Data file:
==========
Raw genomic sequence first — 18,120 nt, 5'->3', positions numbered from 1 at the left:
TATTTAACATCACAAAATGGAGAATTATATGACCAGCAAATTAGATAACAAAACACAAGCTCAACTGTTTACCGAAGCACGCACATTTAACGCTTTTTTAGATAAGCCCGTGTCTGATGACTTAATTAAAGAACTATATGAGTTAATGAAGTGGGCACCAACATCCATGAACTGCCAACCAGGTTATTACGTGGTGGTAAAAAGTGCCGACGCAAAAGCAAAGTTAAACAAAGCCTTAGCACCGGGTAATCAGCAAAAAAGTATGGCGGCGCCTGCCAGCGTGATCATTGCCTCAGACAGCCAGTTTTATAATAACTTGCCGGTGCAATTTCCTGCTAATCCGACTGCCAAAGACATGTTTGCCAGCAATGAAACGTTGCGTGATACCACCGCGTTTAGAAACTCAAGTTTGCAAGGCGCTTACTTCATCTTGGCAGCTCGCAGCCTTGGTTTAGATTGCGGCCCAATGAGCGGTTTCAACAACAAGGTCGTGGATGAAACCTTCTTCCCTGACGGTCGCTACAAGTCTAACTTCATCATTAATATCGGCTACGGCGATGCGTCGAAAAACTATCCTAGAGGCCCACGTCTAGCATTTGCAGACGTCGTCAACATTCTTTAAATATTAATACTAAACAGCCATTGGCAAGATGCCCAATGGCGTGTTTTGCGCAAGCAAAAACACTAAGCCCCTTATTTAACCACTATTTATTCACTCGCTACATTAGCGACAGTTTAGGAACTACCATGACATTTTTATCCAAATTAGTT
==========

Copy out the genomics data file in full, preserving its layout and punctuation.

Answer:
Raw genomic sequence first — 18,120 nt, 5'->3', positions numbered from 1 at the left:
TATTTAACATCACAAAATGGAGAATTATATGACCAGCAAATTAGATAACAAAACACAAGCTCAACTGTTTACCGAAGCACGCACATTTAACGCTTTTTTAGATAAGCCCGTGTCTGATGACTTAATTAAAGAACTATATGAGTTAATGAAGTGGGCACCAACATCCATGAACTGCCAACCAGGTTATTACGTGGTGGTAAAAAGTGCCGACGCAAAAGCAAAGTTAAACAAAGCCTTAGCACCGGGTAATCAGCAAAAAAGTATGGCGGCGCCTGCCAGCGTGATCATTGCCTCAGACAGCCAGTTTTATAATAACTTGCCGGTGCAATTTCCTGCTAATCCGACTGCCAAAGACATGTTTGCCAGCAATGAAACGTTGCGTGATACCACCGCGTTTAGAAACTCAAGTTTGCAAGGCGCTTACTTCATCTTGGCAGCTCGCAGCCTTGGTTTAGATTGCGGCCCAATGAGCGGTTTCAACAACAAGGTCGTGGATGAAACCTTCTTCCCTGACGGTCGCTACAAGTCTAACTTCATCATTAATATCGGCTACGGCGATGCGTCGAAAAACTATCCTAGAGGCCCACGTCTAGCATTTGCAGACGTCGTCAACATTCTTTAAATATTAATACTAAACAGCCATTGGCAAGATGCCCAATGGCGTGTTTTGCGCAAGCAAAAACACTAAGCCCCTTATTTAACCACTATTTATTCACTCGCTACATTAGCGACAGTTTAGGAACTACCATGACATTTTTATCCAAATTAGTT